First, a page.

At this point we decide to go visit “The Barn” where the brothers all grew up together. I climb into the back of Adam’s truck for the 15 minute ride to their former house. There is a single story family house and separate from that is a large converted barn. Originally part of a farm, the barn was still filled with hay when they moved in. Soon they had built a loft and three separate bedrooms for the brothers. The walls are covered in a variety of snowboard related gear and memorabilia. Classic snowboards including Kevin’s very first snowboard a custom creation from Jake Burton himself. There are lots of banners from a selection of contests like the US OPEN. Kevin tells me how most of the banners were snatched on late night missions under cover of darkness with a pair of scissors. After many years of snatching banners, Burton finally just started giving them the big banners outright. Now with all the brothers grown and Kevin’s injury to deal with, the barn and house have been sold. All their stuff still sits there but it is a matter of time before they have to take those banners down and box everything up. The brothers look a little sad as they walk around the barn. Obviously there are uncountable memories they will be leaving behind. Then again Kevin has already left a lot of memories behind.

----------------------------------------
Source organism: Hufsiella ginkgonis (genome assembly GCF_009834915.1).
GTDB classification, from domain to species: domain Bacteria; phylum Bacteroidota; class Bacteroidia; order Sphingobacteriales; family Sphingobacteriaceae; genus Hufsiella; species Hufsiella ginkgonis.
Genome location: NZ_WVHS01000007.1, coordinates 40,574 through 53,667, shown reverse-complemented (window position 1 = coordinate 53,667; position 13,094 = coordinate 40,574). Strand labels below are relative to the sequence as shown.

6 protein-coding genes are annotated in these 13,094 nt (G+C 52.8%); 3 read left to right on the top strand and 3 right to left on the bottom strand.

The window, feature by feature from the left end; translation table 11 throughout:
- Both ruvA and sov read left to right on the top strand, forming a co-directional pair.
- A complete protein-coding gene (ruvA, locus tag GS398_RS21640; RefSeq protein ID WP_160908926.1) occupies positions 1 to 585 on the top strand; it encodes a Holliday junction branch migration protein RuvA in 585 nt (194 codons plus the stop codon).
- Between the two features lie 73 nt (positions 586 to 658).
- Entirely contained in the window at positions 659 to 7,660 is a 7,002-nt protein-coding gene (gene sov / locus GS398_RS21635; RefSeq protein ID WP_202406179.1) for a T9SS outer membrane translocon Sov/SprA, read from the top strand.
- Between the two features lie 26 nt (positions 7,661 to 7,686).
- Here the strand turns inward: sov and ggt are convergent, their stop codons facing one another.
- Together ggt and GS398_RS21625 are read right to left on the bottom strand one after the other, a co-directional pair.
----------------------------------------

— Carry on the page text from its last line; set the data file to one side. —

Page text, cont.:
N: Obviously you have had an amazing amount of support from your family, what are your memories of your brother being with you at the hospital.
K: Yeah I think I have had so much support from all the fans of course but even more than that is the amount of support I have had from my family. They have been with me everyday, somebody was with me everyday at the hospital. They have taken a few days off, but that is it. The hospital food wasn’t very good so they brought me dinner and lunch every night, so that was amazing for me. I have a lot of good memories because Adam and me get along so well that it has been cool to have him there with me the whole time.